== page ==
I think today that most people are aware that antibiotics damage their gut flora. I mean if I asked almost anyone if they knew that, I think the answer would be yes.
But I don’t think that most people actually understand that it means that those antibiotics are damaging them!
I still constantly hear people talking about going to the doctor to get antibiotics because they’ve got a cold or flu, or for any number of other minor illnesses that antibiotics aren’t needed for. The really disappointing part is that doctors are still prescribing them for minor ailments. They should know better – but sadly they obviously don’t.
So what do the different classes of antibiotics do to your gut? Well according to Dr Natasha Campbell-McBride, author of the book Gut and Psychology Syndrome: Natural Treatment for Autism, Dyspraxia, A.D.D., Dyslexia, A.D.H.D., Depression, Schizophrenia, the various types of antibiotics have quite different effects on the gut, the body and on the gut flora.
This group of antibiotics have names that all end with ‘cillin’ and include Amoxicillin, Flucloxacillin and others. These drugs damage two major groups of beneficial bacteria in our gut: Lactobacilli and Bifidobacteria.
At the same time that they are damaging these beneficial resident bacteria, they are also promoting the growth of damaging bacteria in the Proteus family: Streptococci and Staphylococci.
Apparently this class of antibiotic also allow bacteria normally only found in the bowel, to move into the small intestine which can eventually contribute to IBS or Irritable Bowel Syndrome as well as other digestive disorders.
This group of antibiotic drugs include Tetracycline, Doxycycline and others with names ending in ‘cycline‘. They are often prescribed over long terms of three months up to two years to teenagers with acne.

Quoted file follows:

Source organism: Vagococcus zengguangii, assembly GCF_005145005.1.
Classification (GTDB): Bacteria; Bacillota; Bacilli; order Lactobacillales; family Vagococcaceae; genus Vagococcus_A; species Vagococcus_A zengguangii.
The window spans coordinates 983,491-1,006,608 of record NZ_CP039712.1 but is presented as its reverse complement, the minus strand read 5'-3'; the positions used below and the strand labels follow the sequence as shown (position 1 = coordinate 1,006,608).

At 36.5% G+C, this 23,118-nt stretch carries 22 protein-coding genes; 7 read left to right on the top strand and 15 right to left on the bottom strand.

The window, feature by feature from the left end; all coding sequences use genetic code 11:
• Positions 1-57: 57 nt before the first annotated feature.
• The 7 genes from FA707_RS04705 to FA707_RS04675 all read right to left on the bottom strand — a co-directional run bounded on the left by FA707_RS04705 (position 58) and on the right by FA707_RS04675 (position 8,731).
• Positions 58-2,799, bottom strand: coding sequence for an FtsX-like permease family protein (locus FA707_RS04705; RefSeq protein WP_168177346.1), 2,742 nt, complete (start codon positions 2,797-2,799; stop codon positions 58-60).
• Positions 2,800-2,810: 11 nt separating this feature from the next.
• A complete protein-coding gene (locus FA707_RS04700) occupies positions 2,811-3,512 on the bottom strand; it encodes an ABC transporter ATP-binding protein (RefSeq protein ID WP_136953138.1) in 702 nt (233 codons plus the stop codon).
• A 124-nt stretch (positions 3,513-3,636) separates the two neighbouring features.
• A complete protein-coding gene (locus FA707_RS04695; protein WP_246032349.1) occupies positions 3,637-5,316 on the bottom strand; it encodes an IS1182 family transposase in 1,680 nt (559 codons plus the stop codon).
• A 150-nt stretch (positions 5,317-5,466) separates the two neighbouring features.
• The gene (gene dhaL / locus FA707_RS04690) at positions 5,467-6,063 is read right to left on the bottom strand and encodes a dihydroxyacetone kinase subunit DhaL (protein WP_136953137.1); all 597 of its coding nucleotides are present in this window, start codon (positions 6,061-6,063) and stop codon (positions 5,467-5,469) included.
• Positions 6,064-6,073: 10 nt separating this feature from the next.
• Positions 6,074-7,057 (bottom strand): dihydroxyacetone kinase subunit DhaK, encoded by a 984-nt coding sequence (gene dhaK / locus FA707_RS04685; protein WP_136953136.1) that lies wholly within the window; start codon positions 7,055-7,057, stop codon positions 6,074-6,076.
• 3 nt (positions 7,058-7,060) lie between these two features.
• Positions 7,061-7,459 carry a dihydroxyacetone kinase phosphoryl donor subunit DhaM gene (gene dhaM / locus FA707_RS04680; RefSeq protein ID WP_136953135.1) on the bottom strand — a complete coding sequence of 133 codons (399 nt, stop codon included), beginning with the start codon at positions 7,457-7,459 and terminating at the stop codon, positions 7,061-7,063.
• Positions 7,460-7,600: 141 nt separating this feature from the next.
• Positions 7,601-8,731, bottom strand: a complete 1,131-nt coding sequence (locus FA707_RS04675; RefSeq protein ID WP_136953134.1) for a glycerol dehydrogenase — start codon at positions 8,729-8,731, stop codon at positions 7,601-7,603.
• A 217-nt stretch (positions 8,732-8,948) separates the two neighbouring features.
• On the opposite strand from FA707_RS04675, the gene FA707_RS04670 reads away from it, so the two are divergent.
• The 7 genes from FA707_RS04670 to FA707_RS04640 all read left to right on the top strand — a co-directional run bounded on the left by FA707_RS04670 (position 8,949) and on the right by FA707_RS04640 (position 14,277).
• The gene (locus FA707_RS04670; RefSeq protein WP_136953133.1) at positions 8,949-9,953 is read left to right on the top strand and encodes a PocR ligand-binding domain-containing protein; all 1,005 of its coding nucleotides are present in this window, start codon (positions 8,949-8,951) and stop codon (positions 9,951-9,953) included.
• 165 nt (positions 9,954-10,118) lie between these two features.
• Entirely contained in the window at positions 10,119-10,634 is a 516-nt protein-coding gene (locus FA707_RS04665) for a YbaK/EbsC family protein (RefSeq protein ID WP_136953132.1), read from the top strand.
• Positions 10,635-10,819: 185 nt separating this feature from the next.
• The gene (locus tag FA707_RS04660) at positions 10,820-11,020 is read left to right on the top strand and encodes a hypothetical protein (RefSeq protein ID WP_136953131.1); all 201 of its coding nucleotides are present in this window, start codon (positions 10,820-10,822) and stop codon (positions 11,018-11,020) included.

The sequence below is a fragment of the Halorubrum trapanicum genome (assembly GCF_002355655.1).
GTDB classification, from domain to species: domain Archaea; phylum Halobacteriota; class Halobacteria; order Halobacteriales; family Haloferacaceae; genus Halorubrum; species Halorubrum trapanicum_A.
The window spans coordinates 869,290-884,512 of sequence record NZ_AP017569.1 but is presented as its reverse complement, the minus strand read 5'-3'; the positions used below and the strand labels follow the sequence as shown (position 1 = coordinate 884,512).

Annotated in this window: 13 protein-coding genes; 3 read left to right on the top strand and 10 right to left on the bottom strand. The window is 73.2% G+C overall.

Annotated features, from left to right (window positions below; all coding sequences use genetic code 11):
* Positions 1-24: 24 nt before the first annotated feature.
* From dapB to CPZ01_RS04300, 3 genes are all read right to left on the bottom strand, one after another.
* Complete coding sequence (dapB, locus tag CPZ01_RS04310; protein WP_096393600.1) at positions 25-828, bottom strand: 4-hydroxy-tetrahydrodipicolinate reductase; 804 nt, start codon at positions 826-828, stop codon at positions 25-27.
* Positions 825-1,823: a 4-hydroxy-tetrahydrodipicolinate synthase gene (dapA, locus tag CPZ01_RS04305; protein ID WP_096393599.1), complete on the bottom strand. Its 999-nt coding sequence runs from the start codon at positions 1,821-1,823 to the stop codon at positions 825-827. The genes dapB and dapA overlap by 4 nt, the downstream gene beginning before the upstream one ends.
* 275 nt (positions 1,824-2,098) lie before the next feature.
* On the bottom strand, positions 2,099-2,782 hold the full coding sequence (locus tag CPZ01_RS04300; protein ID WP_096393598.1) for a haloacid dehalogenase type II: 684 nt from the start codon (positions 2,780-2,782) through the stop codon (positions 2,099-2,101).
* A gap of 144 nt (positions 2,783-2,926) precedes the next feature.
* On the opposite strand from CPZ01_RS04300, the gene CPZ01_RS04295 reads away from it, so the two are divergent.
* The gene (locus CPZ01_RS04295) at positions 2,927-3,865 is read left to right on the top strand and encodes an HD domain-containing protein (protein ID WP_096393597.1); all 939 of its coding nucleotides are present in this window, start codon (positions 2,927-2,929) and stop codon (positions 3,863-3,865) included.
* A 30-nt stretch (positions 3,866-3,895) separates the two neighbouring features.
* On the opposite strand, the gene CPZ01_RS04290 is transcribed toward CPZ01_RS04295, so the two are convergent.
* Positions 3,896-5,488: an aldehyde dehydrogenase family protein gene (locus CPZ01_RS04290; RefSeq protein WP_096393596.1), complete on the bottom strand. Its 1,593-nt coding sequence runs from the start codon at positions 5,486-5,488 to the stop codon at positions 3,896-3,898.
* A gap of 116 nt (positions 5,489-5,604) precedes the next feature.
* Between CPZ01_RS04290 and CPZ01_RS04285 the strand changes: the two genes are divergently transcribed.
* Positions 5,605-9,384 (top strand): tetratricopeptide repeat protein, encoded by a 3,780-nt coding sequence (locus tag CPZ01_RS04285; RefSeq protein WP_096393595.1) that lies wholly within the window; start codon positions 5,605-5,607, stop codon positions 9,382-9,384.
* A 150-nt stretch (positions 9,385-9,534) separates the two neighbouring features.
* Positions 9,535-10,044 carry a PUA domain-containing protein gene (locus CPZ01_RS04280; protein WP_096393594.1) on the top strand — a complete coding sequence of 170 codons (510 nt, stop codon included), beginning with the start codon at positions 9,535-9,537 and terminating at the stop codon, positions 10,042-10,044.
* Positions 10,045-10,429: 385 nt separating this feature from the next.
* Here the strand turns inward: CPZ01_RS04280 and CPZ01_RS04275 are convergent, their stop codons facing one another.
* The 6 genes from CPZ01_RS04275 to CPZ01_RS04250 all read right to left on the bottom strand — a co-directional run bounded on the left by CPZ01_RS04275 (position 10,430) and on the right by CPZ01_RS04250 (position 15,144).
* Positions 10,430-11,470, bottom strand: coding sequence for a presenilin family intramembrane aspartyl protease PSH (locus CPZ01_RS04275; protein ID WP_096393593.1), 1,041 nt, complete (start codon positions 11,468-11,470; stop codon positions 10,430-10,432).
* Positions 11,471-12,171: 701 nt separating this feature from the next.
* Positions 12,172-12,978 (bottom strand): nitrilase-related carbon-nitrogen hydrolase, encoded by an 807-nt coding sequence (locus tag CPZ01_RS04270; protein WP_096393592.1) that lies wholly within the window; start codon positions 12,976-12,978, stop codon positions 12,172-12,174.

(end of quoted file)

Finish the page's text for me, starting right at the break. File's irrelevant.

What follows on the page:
These antibiotics apparently have an extremely toxic effect on the gut wall. They alter the protein structures in the mucous membranes which causes two things to happen.
The first thing is that it makes the gut wall vulnerable to invasion by harmful microbes and the second thing is that it signals the immune system to attack the proteins that have been changed. This causes an auto-immune reaction in the body, whereby the immune system of the body is attacking it’s own gut.
These drugs also cause the growth of the very common, disease causing Candida fungus as well as Staphylococci and Clostridia.
This group of antibiotic drugs include Gentamycin, Erythromycin and other drugs with names ending in ‘mycin‘. These apparently have a devastating effect on beneficial bacteria in the gut such as physiological E.coli and Enterococci. Long courses of treatment with these drugs can totally wipe out these beneficial bacteria from the gut which leaves it open to invasion by pathogenic varieties of E.coli and other bacteria.
Other drugs that can damage gut flora
Other drugs that damage gut flora include…. well pretty much all drugs really! If they’re taken over long periods of time then they’re damaging your gut flora and your body.
Those that have the most impact are antifungal drugs such as Nystatin or Amphotericin. They can stimulate the growth of undesirable species of bacteria such as the Proteus family and lactose-negative E.coli that are capable of causing serious health issues.
Other drugs that commonly cause gut flora damage because they are taken often over long periods are pain killers such as aspirin or ibuprofen, steroids such as Prednisone and the contraceptive pill.
Pretty much all drugs can and will have this effect on your gut flora. Drugs are toxic to you and to most of the bacteria that live inside you and this is something that must be taken seriously.
Those bacteria are a part of you and influence your health massively.
You may not realise that 90% of you is bacteria. That’s right – 90%!
Your body is made up of around 10 trillion cells and around 90 trillion bacteria! This massive number of different types of bacteria live on and in you. If all those bacteria on and in you were to suddenly die, you would too – very quickly. They are essential to your wellbeing and serve many roles including creating vitamins and influencing your immune system so you really want to look after them.
The roles that our gut flora play are still being studied and learned about and this isn’t an area that most doctors know much about, so don’t leave it up to your doctor to decide what’s best for your bacteria – learn to take care of them yourself and they will serve you well.